The taste of the kogo didn’t quite do it for me. I had no problems with the actual hot dog. I think it was the batter that really didn’t satisfy me. Now, it wasn’t the unusual shape that sunk it, but the consistency of the batter itself. I didn’t think it was crispy enough for my taste. You can attribute it either to the fact that I like my pogos really crispy or for the fact that it might of been a little undercooked. Either way, it was a little underwhelming for me.
The controversial thing is that I didn’t take any sauce of any kind for this first ever kogo in my life. I wanted to do that so that I could see how well this creation stood on its own. With the fact that the batter was a little weak, I don’t think something like ketchup or mustard would’ve changed my opinion.
This burger contains lettuce, tomatoes, caramelized onions, cheddar cheese, and bacon.
While I was waiting, I was attentively watching the burgers getting prepared at the back of the restaurant. Having read all the various opinions about the burger, I wasn’t too eager or keen about what I was going to receive. So, I was hoping that the inclusion of bacon was going to make things okay.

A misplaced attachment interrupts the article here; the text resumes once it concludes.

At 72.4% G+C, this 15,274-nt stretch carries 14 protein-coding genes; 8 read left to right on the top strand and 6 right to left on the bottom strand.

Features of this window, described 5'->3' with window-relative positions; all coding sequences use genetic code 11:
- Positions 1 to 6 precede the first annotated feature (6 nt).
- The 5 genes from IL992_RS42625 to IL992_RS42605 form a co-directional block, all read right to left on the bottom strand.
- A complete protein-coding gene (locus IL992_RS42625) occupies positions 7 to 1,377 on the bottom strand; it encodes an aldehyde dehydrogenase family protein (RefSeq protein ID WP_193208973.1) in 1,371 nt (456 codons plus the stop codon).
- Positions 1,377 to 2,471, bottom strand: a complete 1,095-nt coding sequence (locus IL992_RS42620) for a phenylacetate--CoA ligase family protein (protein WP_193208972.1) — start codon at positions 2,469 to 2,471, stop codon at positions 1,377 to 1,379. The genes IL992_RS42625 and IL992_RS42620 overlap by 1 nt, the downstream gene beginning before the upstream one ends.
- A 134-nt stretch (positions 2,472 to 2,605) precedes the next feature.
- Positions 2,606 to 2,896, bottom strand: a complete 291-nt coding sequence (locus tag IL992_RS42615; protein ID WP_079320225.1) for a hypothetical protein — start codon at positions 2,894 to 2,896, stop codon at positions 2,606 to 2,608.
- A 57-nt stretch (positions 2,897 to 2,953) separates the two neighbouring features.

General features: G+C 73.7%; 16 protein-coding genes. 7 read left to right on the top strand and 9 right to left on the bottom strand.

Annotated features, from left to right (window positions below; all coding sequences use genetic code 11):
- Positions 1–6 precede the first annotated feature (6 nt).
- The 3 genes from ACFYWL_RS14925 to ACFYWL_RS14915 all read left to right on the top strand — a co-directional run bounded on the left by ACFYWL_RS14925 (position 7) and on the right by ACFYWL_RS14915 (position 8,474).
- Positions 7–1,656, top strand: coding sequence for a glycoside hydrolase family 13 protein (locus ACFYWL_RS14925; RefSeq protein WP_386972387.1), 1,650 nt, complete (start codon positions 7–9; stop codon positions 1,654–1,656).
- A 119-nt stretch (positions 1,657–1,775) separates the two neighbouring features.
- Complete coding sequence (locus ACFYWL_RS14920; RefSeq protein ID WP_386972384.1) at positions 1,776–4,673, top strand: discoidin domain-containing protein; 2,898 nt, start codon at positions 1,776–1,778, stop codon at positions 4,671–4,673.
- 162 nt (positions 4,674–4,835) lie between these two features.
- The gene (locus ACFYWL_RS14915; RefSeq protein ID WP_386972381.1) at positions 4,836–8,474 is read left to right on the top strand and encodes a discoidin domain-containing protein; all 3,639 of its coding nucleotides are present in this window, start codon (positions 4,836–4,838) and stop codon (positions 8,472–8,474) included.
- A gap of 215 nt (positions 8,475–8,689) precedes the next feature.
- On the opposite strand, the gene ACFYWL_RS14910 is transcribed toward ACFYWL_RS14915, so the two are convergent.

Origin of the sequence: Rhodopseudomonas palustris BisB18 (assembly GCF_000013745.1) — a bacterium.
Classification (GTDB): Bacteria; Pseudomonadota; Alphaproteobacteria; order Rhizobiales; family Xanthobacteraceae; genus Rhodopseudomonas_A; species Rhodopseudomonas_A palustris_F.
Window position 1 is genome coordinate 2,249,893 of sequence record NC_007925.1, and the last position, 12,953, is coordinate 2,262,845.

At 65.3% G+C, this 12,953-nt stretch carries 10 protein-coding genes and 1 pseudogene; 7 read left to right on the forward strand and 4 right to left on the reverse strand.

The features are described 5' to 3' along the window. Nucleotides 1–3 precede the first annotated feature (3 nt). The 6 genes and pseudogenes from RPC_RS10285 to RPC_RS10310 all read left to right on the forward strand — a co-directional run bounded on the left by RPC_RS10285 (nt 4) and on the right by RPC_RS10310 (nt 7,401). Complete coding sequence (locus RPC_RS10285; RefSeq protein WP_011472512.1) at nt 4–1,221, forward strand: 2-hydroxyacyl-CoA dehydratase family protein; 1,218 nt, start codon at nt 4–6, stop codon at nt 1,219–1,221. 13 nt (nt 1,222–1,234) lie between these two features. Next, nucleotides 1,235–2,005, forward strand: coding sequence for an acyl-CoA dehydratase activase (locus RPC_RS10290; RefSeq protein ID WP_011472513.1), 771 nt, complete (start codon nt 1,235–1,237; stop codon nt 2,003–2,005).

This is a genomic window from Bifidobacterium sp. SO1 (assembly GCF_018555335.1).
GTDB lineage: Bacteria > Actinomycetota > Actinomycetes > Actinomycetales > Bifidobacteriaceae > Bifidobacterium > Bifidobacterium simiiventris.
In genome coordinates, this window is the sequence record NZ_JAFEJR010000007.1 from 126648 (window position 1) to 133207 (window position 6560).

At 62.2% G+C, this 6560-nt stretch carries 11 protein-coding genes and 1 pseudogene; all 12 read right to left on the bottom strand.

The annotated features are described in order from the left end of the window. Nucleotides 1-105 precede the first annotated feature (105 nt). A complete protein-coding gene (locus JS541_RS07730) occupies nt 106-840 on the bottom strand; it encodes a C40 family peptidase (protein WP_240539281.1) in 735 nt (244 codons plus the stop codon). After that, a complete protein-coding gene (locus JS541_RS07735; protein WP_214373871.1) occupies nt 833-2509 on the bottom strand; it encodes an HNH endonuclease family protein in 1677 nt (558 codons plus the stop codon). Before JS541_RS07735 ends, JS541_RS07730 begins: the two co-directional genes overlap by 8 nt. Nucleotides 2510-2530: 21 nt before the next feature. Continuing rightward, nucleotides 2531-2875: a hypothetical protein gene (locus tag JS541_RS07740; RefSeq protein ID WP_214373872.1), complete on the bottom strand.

I believe that the components of the burger that fared the best were the bacon and the caramelized onions. The bacon wasn’t overcooked and tasted fine. There were two medium sized pieces placed into the burger, but they didn’t really stand out enough to save things. The caramelized onions were plentiful in numbers and were probably the best tasting thing in the DoubleBurger. At a point, I had onions nearly everywhere.